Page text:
This will be a general fantasy game, not based on any established settings. Since I've been a Dungeons & Dragons DM lately, some inspiration from that direction to seep in.
While I used to prefer a classless and level-less system, I no longer think that's the best option. If all skills are available to all characters, I think there's a great risk that most players will have more or less the same set of useful skills. If you on the other hand limit the number of skills a player can have to those provided by their class (or classes, in the case of multi-class characters), then players will be more reliant on cooperation with one another, which is something I want to encourage. Therefore, I intend to go with a class-based system; but I won't call them classes, I will call them guilds because to me, that word closer matches what they're intended to be. It makes more sense to say "I joined the guild of thieves" than "I joined the class of thieves".
There will be two types of levels:
You advance in character levels by gaining experience points (which you mostly do by killing monsters). When you gain a character level, you can advance one level in a guild of which you are a member. You can at most be a member of three guilds at once. This means that when you reach max character level (60), you can be guild level 40 in one guild and guild level 20 in another. Or, you could be guild level 20 in three different guilds, or any other combination keeping in mind that you can at most be a member of three guilds at a time, and that guild levels only go up to 40.
Once a player reaches character level 60 and then gains enough experience points to reach a hypothetical 61, they are instead allowed (but not required ) to replace one of their guild levels with a guild level in a different guild. This means that over time, you can "migrate" your character over from one guild to another. The idea is that your character won't stagnate at max level - instead of continuing advancement upwards towards higher levels, it will advance "sideways", becoming different without really becoming more powerful to keep players' interest without making them overly powerful compared to other players.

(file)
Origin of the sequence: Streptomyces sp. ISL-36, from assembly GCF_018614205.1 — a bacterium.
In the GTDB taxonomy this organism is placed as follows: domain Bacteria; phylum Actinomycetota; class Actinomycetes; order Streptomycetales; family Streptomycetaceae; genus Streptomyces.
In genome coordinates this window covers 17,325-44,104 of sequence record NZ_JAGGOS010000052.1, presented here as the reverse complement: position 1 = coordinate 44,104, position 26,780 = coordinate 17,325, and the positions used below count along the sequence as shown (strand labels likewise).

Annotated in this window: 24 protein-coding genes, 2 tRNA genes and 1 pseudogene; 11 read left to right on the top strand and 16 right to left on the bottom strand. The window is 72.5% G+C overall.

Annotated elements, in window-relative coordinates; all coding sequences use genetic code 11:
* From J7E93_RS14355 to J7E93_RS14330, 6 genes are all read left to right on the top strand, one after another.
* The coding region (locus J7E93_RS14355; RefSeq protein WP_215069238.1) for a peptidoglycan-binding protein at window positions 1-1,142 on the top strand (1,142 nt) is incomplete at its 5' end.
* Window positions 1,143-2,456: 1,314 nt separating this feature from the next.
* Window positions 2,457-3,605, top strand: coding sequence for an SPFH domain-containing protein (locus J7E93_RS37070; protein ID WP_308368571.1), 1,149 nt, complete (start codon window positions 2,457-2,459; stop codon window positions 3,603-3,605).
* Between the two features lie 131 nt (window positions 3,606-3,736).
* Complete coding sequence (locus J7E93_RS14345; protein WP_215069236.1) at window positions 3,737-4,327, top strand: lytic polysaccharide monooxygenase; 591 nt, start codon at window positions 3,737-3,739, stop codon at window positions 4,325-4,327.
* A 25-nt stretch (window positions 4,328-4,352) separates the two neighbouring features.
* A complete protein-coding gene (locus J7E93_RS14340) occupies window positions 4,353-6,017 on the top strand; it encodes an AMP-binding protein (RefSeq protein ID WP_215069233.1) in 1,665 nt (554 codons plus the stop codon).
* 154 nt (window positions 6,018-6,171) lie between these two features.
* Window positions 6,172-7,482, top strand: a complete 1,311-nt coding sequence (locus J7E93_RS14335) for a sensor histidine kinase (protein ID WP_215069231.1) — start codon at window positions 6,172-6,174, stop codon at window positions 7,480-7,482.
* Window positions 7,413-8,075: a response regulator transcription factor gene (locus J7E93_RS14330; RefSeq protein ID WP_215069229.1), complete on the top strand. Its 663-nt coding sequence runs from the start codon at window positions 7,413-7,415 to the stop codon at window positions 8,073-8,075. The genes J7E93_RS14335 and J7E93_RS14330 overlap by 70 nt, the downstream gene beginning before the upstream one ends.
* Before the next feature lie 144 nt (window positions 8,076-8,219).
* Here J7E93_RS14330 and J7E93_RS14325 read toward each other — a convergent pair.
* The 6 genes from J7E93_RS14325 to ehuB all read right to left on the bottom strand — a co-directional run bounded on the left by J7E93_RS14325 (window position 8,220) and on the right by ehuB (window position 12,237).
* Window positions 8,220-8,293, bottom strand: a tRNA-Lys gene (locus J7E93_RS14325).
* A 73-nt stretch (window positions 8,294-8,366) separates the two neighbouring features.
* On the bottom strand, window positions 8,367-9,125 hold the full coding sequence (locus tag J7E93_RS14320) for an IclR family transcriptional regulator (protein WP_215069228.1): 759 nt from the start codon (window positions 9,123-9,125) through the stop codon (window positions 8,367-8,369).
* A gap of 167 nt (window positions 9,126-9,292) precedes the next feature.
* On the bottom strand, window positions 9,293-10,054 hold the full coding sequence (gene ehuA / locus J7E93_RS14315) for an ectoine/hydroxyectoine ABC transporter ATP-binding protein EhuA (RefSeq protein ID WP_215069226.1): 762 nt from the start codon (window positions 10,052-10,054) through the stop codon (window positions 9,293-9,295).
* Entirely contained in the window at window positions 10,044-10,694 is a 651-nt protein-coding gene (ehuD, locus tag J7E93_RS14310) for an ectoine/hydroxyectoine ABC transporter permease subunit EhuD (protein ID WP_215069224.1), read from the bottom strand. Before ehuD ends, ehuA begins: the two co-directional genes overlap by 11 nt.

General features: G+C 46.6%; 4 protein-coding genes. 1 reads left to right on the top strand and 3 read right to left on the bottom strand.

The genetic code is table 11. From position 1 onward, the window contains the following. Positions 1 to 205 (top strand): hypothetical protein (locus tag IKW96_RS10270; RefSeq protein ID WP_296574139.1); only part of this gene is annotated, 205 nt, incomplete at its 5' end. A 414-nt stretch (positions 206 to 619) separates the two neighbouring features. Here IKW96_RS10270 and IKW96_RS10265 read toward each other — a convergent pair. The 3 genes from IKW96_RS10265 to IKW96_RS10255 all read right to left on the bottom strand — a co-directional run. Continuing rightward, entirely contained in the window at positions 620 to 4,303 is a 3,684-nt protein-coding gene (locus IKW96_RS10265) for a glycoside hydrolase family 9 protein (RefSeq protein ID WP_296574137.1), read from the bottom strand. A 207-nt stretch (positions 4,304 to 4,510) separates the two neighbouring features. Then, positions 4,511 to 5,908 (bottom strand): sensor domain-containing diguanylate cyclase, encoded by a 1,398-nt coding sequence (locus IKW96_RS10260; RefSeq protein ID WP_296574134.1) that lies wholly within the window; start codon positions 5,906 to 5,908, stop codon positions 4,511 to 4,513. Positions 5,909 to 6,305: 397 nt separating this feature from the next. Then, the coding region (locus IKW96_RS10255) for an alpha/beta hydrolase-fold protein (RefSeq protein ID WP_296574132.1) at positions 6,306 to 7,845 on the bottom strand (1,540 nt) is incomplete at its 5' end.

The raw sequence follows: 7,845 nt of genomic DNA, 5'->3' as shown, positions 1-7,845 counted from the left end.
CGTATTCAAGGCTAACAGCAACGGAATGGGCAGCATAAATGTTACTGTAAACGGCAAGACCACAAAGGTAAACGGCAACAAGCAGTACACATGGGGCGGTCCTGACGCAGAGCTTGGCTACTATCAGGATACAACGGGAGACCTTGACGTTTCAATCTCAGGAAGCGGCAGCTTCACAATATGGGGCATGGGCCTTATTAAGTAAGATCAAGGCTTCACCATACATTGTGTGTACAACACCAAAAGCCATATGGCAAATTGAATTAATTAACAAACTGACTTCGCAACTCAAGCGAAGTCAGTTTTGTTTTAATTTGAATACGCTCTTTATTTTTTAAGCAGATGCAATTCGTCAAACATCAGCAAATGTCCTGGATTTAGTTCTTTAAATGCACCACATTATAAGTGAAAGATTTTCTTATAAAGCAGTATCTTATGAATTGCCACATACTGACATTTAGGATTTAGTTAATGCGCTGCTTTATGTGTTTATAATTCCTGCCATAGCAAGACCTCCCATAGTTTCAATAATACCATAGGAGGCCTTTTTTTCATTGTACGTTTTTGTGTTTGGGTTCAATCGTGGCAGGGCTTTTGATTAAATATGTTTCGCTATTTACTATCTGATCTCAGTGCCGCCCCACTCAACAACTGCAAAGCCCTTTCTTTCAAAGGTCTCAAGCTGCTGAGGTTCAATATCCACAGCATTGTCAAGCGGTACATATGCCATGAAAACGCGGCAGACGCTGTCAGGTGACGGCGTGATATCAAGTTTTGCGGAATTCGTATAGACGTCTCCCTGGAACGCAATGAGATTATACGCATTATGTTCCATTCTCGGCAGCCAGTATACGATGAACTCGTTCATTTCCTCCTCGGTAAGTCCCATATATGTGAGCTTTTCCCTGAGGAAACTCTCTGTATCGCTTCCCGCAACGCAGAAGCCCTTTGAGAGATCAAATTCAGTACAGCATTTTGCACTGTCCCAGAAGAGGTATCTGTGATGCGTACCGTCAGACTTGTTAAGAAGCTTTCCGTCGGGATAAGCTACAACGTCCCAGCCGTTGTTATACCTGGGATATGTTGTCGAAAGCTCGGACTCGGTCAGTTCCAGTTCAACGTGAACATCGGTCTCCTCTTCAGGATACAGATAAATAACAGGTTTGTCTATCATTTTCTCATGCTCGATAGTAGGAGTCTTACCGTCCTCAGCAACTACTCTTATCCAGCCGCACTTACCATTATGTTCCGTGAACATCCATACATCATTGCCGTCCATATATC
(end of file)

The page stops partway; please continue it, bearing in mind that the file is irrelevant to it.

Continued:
Some skills will be available to all players, while others are limited to one, or a few, guilds. As you advance in guild levels, more and more of its skills will become available to you, with the most powerful skills only being available at high guild levels.
In order to get anywhere with this project before my limited attention span runs out, I intend to employ the spiral model. This means that I will develop the MUD in "circles" of increasing size. In the first "circle", which will take less than a week, I will put placeholders in for all major systems. A combat system? Right, flip a coin, the loser dies. There, now we have a combat system, on to the next system. A skill system? Right, when ever the game asks what a character's skill value is in a specific skill, just return "10". There, that's the skill system. A world? Okay, here's four rooms, now we have a world.
This way, I can have a "complete" although not very deep game up within a few days (before my attention span runs out). Then, I make another "circle", this time "bigger", which means I improve each system slightly. Then I continue with increasing circle sizes until you have a I game (or I become bored - which ever comes first).
Who knows? Maybe this time it really will be different. Maybe this time, I'll actually end up with a playable MUD? Only time will tell.